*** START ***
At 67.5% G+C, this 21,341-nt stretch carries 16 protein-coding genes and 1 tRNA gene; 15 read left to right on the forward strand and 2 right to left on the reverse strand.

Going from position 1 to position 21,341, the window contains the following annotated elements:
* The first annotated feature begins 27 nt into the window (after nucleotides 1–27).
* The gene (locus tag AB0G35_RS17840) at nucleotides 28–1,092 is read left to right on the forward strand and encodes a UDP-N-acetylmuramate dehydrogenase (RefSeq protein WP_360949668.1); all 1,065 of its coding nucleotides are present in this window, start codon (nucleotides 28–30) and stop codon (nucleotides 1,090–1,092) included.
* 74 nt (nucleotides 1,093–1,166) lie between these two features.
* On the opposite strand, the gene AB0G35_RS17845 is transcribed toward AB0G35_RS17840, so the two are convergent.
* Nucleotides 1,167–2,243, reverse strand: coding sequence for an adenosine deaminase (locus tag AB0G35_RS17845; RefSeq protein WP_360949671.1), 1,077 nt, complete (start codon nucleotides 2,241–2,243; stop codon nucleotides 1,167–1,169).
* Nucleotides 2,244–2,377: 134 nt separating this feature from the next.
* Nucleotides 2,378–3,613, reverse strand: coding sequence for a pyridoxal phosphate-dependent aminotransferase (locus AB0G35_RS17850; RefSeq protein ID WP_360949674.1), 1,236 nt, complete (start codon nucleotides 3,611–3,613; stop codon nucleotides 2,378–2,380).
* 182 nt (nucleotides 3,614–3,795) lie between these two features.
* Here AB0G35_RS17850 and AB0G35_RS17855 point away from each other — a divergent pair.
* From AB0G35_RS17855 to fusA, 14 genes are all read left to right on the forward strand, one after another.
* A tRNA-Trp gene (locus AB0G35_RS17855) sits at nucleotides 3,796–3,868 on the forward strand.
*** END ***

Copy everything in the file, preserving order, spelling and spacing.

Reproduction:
At 67.5% G+C, this 21,341-nt stretch carries 16 protein-coding genes and 1 tRNA gene; 15 read left to right on the forward strand and 2 right to left on the reverse strand.

Going from position 1 to position 21,341, the window contains the following annotated elements:
* The first annotated feature begins 27 nt into the window (after nucleotides 1–27).
* The gene (locus tag AB0G35_RS17840) at nucleotides 28–1,092 is read left to right on the forward strand and encodes a UDP-N-acetylmuramate dehydrogenase (RefSeq protein WP_360949668.1); all 1,065 of its coding nucleotides are present in this window, start codon (nucleotides 28–30) and stop codon (nucleotides 1,090–1,092) included.
* 74 nt (nucleotides 1,093–1,166) lie between these two features.
* On the opposite strand, the gene AB0G35_RS17845 is transcribed toward AB0G35_RS17840, so the two are convergent.
* Nucleotides 1,167–2,243, reverse strand: coding sequence for an adenosine deaminase (locus tag AB0G35_RS17845; RefSeq protein WP_360949671.1), 1,077 nt, complete (start codon nucleotides 2,241–2,243; stop codon nucleotides 1,167–1,169).
* Nucleotides 2,244–2,377: 134 nt separating this feature from the next.
* Nucleotides 2,378–3,613, reverse strand: coding sequence for a pyridoxal phosphate-dependent aminotransferase (locus AB0G35_RS17850; RefSeq protein ID WP_360949674.1), 1,236 nt, complete (start codon nucleotides 3,611–3,613; stop codon nucleotides 2,378–2,380).
* 182 nt (nucleotides 3,614–3,795) lie between these two features.
* Here AB0G35_RS17850 and AB0G35_RS17855 point away from each other — a divergent pair.
* From AB0G35_RS17855 to fusA, 14 genes are all read left to right on the forward strand, one after another.
* A tRNA-Trp gene (locus AB0G35_RS17855) sits at nucleotides 3,796–3,868 on the forward strand.